Monday, November 28, 2011

Caregiving is Doing God’s Work

Recently the October, 2011 issue of Tabletalk magazine from Ligonier Magazine came into my hands. This particular issue is dedicated exclusively to dealing with death and disease. A friend of mine thought some of the articles in this issue would be helpful for me to read since I went through four and a half years of caregiving with my husband, and then I experienced his death on January 2, 2011.

One of the articles in this issue of Tabletalk is by Ken Tada, Joni Eareckson Tada’s husband. As her husband Ken is one of Joni’s caregivers. In fact Joni was disabled when Ken married her. He shares some of his experiences as Joni’s caregiver and husband in this article.

The name of the article is “Caregiving: A cause for Christ.” I invite you to copy/paste the internet address listed below into your search engine in order to be able to find and read his article. It will be worth your time!

Monday, November 21, 2011

Happy Thanksgiving

On Nov 25, 2009 I wrote the following words:
“A caregiving friend of mine said the following, ‘I’ve never known anything so heartbreakingly difficult, but yet can be so rewarding and feels like a gift.’ Our caregiving role is a difficult gift that has been given to us.

So often I feel that I could do without this difficult ‘gift’ in my life. I often long for the days when things were different. If I am honest, however, I know I have grown spiritually, emotionally, and in character through this experience. If I am honest I still see many other blessings in my life also.”

Dear Christian caregiver, I hope you will find reprieve and blessing this Thanksgiving. In the midst of the chaos and difficulties of caregiving may you find the peace and the presence of the Lord. May you find a thankful heart even in the difficult times, for in this way you will also find true joy. Happy Thanksgiving, dear caregiver. May God bless you richly for your role as a caregiver!

Monday, November 14, 2011

Out of the Mouths of Babes

On most Wednesday mornings I give my daughter-in-law a little respite by helping with two of my granddaughters’ home schooling. I did this for her even before my husband’s death on January 2, 2011.

One day in November of 2009 when I was helping with home schooling the girls sang a Scripture song they were learning for their Bible class. It was based on the Scripture passage in Jeremiah 29:11 which tells us that God has good plans for our lives and wants to give us hope and a future.

I asked my granddaughters that day, “Is this true even when sad things happen? They said, “Yes.” So I said, “What about Grandpa not being able to walk?” They had to think about this, but still said, “Yes.”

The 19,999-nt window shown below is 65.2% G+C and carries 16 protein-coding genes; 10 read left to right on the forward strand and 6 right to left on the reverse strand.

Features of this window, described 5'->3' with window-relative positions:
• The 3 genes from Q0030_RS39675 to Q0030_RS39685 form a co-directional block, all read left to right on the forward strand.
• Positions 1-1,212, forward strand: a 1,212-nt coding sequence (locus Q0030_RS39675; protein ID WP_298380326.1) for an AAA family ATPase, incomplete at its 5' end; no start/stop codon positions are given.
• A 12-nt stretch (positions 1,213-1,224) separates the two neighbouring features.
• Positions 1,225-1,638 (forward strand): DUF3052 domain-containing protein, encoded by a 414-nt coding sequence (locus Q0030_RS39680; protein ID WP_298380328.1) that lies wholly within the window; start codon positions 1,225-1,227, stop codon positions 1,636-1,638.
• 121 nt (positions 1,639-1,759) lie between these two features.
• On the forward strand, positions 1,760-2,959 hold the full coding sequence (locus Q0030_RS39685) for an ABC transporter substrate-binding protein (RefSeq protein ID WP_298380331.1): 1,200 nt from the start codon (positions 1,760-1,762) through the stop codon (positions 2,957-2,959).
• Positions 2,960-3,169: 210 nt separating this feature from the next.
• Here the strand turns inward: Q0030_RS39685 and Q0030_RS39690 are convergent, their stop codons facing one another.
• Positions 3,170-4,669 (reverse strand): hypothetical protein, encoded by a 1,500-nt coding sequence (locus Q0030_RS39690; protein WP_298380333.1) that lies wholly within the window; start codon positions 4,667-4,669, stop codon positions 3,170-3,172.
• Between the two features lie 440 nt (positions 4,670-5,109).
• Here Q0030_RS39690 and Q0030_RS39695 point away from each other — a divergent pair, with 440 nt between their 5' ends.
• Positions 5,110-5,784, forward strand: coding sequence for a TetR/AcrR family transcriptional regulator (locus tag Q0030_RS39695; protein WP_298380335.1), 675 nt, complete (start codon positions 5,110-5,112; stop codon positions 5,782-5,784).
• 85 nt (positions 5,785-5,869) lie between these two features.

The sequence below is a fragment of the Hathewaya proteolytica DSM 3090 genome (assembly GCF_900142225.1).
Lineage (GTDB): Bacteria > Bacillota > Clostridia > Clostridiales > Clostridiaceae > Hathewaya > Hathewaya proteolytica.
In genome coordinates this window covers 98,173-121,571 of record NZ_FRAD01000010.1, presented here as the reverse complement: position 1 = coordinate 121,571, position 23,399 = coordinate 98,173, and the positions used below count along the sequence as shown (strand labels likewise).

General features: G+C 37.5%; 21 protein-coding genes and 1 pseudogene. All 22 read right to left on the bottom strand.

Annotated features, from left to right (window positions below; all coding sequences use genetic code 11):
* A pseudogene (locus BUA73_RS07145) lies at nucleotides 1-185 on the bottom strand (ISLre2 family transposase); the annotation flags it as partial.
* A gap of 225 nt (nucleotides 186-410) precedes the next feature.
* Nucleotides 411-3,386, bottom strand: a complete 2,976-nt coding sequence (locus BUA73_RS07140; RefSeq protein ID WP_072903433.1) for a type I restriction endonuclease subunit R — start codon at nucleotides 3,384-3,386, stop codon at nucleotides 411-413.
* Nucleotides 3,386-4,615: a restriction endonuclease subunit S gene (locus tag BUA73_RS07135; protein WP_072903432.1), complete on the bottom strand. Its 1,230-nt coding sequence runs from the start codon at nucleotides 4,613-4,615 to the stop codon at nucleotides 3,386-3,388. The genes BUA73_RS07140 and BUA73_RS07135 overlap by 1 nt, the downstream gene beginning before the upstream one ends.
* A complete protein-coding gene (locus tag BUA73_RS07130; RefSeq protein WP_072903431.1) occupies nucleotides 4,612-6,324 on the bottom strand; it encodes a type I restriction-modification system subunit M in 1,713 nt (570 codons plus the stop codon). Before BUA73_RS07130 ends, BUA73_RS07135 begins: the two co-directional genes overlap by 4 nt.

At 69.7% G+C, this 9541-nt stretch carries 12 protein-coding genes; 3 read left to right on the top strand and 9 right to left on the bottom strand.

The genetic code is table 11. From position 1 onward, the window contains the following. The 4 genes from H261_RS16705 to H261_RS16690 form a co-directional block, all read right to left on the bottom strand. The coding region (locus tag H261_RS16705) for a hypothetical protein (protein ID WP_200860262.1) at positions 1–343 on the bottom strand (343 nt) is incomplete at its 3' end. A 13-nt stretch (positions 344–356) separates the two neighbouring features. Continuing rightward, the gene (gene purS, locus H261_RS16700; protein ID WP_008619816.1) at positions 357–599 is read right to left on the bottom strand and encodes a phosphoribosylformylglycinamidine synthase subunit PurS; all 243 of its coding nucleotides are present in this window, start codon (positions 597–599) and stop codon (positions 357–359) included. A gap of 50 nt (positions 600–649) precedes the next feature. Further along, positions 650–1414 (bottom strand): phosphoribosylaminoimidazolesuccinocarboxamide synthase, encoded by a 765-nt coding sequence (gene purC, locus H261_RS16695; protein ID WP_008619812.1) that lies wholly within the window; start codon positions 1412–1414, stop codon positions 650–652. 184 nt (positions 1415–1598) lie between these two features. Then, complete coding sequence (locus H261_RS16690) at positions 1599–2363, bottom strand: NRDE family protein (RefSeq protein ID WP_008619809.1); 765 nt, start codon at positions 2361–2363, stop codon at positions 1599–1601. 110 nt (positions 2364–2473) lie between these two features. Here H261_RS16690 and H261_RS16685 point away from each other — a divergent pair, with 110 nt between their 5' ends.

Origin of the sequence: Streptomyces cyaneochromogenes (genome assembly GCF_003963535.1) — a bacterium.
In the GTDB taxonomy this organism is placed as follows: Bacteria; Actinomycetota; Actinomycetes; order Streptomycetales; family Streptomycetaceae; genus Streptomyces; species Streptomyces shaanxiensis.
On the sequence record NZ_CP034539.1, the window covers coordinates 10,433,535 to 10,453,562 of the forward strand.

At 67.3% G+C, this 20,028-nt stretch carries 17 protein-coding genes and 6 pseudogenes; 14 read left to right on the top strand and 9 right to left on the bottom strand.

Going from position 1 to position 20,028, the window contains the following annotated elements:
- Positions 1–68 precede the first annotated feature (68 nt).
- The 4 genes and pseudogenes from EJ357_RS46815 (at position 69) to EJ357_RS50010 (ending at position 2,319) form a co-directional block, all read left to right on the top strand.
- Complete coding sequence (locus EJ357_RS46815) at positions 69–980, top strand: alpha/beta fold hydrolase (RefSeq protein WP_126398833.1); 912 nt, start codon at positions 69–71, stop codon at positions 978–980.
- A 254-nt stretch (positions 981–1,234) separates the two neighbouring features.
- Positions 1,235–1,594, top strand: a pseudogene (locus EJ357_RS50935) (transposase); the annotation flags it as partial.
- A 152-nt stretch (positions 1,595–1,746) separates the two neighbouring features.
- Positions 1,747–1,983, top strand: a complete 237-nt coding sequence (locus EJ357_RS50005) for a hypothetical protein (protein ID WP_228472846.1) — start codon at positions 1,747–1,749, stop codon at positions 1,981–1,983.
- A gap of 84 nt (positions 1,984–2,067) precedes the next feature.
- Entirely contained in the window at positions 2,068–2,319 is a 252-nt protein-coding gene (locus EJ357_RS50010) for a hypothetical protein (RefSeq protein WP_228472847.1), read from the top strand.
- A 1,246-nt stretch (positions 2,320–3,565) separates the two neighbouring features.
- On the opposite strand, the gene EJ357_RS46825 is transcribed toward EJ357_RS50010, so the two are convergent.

Then one of my granddaughters said, “One good thing is now that Grandpa can’t work, he can come to the Thursday night suppers at our house.” Out of the mouths of babes! Finding little blessings in difficult situations.

Those words from my granddaughter’s month that day in 2009 reminded me that I needed to strive to see the blessings in my life and to not focus on the difficulties and challenges of my caregiving role at that time.

Dear caregiver, there are many heartaches and challenges in being a caregiver. This is especially true if you are caring for a terminally ill person and only see declines in his or her health. In spite of all these things, dear Christian caregiver; keep your focus on the Lord and not the problem. Look for the blessings! It will add to your joy!

Monday, November 7, 2011

Letting Go

Often caregiving for a terminally ill loved one can become so overwhelming that it can stir up all kinds of negative emotions. I think this is also true of any difficult or heartbreaking life challenge.

I was a caregiver for my husband for about four and a half years. By the fall of 2010 my husband’s disease had progressed to the point that he was pretty much dependent on me for everything. At that time I found myself becoming increasingly stressed. By God’s grace through the extra help of my son and a lift we were able to navigate through that period of time. Little did I know at that time that just a few months later on January 2, 2011 my husband would pass into eternity.

In November of 2010 I was challenged to write about my thoughts on the idea of letting going. Below are the words that I scribed at that time:
“I want to let go of fear for the future. My husband’s health is declining, and there have been significant changes lately. It is easy to fear the future, but I want to let go of fear, and I want to just trust. I want to let go of fear and replace it with trust, faith, and peace. I also want to let go of the daily stress or any form of self-pity I feel and just take a more peaceful attitude about the events of the day. I want to approach them calmly step by step.

I want to let go of “what ifs” and “oh nos” from my thinking. I want to let go of how I wish things were in my life, and I want to truly accept things as they are. I want to let go of both the expectations I have in my life of myself and the perceived expectations I think others have of me. I also want to let go of the expectations I have of others. I want to let go and watch God work.”

Dear Christian caregiver, what negative emotions do you need to work on releasing? Releasing them will add to your peace and even joy.